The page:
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Happy Birthday, Ed Gardner!

It was on a short-lived radio series entitled This is New York that comedian Ed Gardner found his creative muse…playing a pugnacious New Yorker who answered to “Archie.”  Gardner was the show’s producer, and he’d be the first to admit that he was no actor—the only problem was, he wasn’t able to find a suitable thespian to play the role.  Ed decided to read the part himself in rehearsal, and in so doing convulsed the cast and crew to the point where it was clear he was the only person capable of doing the job.  “Archie” would later become the starring character in a situation comedy entitled Duffy’s Tavern, and make the man born in Astoria, NY (Long Island, you know) on this date in 1901 a household name.

Ed Gardner was born Friedrich Poggenburg, Jr….clearly, he made the right call in changing his name, which he did about the time he entered show business.  Before that, “Poggy” (as he was known to very close friends) received a formal education at both P.S. 4 and William Cullen Bryant High School…up to a point.  You see, the Family Poggenburg encouraged Ed to make his mark in the world without a lot of “fancy book learning,” and at age 14 Ed got a gig playing piano in a neighborhood saloon.  Prohibition sadly put an end to those activities, and like the quintessential hustler he’d later play on Duffy’s, Gardner soon embarked on a “jack-of-all-trades” tour that included jobs as a railroad dispatcher, a stenographer…and endless sales opportunities, peddling everything from pianos to paint.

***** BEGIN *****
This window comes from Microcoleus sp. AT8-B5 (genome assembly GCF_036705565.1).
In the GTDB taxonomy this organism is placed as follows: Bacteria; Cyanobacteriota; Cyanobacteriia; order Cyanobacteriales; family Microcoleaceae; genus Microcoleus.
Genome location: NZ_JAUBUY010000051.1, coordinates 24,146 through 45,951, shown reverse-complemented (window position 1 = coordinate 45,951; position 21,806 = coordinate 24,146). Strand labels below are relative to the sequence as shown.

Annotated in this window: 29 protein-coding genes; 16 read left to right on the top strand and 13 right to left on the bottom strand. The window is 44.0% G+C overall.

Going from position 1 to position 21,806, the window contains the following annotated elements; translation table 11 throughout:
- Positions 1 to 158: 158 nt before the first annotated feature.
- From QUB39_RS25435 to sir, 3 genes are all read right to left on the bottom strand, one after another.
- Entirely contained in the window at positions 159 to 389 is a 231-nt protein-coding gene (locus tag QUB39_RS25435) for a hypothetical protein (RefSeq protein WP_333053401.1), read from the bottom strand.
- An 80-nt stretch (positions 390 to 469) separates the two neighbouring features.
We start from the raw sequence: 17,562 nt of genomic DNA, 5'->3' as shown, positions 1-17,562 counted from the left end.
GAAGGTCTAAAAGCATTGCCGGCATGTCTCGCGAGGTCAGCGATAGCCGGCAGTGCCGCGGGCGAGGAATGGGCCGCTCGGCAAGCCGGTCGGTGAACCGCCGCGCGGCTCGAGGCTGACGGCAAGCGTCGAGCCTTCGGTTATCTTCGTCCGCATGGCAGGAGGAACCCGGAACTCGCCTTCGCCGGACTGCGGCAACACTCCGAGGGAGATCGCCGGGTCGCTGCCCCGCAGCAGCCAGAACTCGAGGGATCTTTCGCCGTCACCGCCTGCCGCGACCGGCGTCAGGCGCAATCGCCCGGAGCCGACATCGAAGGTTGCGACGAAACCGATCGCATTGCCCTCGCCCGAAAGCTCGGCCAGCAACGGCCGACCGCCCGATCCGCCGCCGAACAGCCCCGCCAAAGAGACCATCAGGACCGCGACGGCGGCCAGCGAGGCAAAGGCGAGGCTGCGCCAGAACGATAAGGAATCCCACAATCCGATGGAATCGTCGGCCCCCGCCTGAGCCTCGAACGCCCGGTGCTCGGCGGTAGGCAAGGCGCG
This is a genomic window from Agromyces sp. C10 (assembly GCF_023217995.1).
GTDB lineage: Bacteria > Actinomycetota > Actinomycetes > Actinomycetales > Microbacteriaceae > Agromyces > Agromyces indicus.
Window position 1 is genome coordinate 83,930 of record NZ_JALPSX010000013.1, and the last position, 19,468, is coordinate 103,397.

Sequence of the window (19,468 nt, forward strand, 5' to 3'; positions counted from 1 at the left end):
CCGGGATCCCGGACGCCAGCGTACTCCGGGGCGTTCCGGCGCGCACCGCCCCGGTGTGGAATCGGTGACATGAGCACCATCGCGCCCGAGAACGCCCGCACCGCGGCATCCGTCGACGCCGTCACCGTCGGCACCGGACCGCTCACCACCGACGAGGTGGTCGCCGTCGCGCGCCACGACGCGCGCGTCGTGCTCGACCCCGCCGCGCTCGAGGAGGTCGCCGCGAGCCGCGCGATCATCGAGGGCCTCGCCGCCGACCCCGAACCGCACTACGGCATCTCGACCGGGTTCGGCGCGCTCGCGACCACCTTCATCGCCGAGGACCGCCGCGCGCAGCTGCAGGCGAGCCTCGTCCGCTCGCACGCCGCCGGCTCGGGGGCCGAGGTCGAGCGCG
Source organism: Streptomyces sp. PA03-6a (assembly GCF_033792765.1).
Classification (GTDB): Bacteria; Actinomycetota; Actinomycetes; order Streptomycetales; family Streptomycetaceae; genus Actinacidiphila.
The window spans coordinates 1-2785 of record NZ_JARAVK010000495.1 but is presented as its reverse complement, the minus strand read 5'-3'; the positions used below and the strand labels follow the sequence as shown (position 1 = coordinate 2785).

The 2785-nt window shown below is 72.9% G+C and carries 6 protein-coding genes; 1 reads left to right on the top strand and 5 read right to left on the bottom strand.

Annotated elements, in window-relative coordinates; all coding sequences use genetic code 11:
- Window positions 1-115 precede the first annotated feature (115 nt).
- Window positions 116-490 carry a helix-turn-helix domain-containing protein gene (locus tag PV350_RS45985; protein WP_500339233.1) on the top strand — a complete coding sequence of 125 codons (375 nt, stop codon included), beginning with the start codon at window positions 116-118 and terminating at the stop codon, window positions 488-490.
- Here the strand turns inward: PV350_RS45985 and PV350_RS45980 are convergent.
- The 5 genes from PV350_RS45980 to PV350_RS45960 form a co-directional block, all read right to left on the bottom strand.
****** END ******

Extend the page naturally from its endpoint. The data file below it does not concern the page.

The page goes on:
Ed Gardner did well enough to divert the wolf at the door, but money seemed to run through his fingers. Things really didn’t take off for him until he married actress Shirley Booth in 1929.  Booth was an ambitious performer who dreamed of conquering Broadway, and although she wasn’t particularly sold on her husband developing the same talent, Ed was determined to make his name in show business as well (banking on his fast patter and talent for ingratiating himself with people).  It wasn’t long before Gardner found work as a theatrical publicist, and from that he got into radio as a producer with the J. Walter Thompson agency — working on shows with the likes of Bing Crosby, George Burns, and Gracie Allen.  Along the way, he made the acquaintance of writer Ace Burrows, whose sardonic style of comedy appealed to Ed.  The two men pooled their talents on This is New York in 1938. The series didn’t last long, but the “Archie” creation of Gardner’s became popular enough to make later appearances on Good News of 1940 and Forecast (which devoted a half-hour to a pilot that ultimately became Duffy’s Tavern).

While working as the producer on Rudy Vallee’s Sealtest variety program, Ed Gardner received word from the Schick Razors people that they were interested in sponsoring a Duffy’s Tavern series. Ahead of the March 1, 1941 premiere over CBS, Gardner tapped his buddy Ace Burrows to be the head writer. The two men assembled both an impressive writing staff and supporting cast. Charlie Cantor (one of Fred Allen’s prized stooges) was heard as the stupefyingly dense Clifton Finnegan (his name was a parody of the host of Information Please), and veteran African-American comic Eddie Green became “Eddie the waiter.”  Gardner also cast his spouse Shirley Booth as “Miss Duffy,” the daughter of the tavern’s owner. She was there the keep a close eye on things, because (as we were informed every week) “Duffy ain’t here.” Ed presided over the weekly half-hour proceedings as “Archie the manager,” a fast-talking con man constantly searching for ways to rise above his lowly (serving) station.  Booth didn’t stay with Duffy’s Tavern for long (nor did her marriage to Ed last), and while Gardner welcomed a slew of fine comic actresses to fill the void (including Florence Halop, Sara Berner, Sandra Gould, and Doris Singleton), he often lamented that Shirley’s shoes were hard to fill.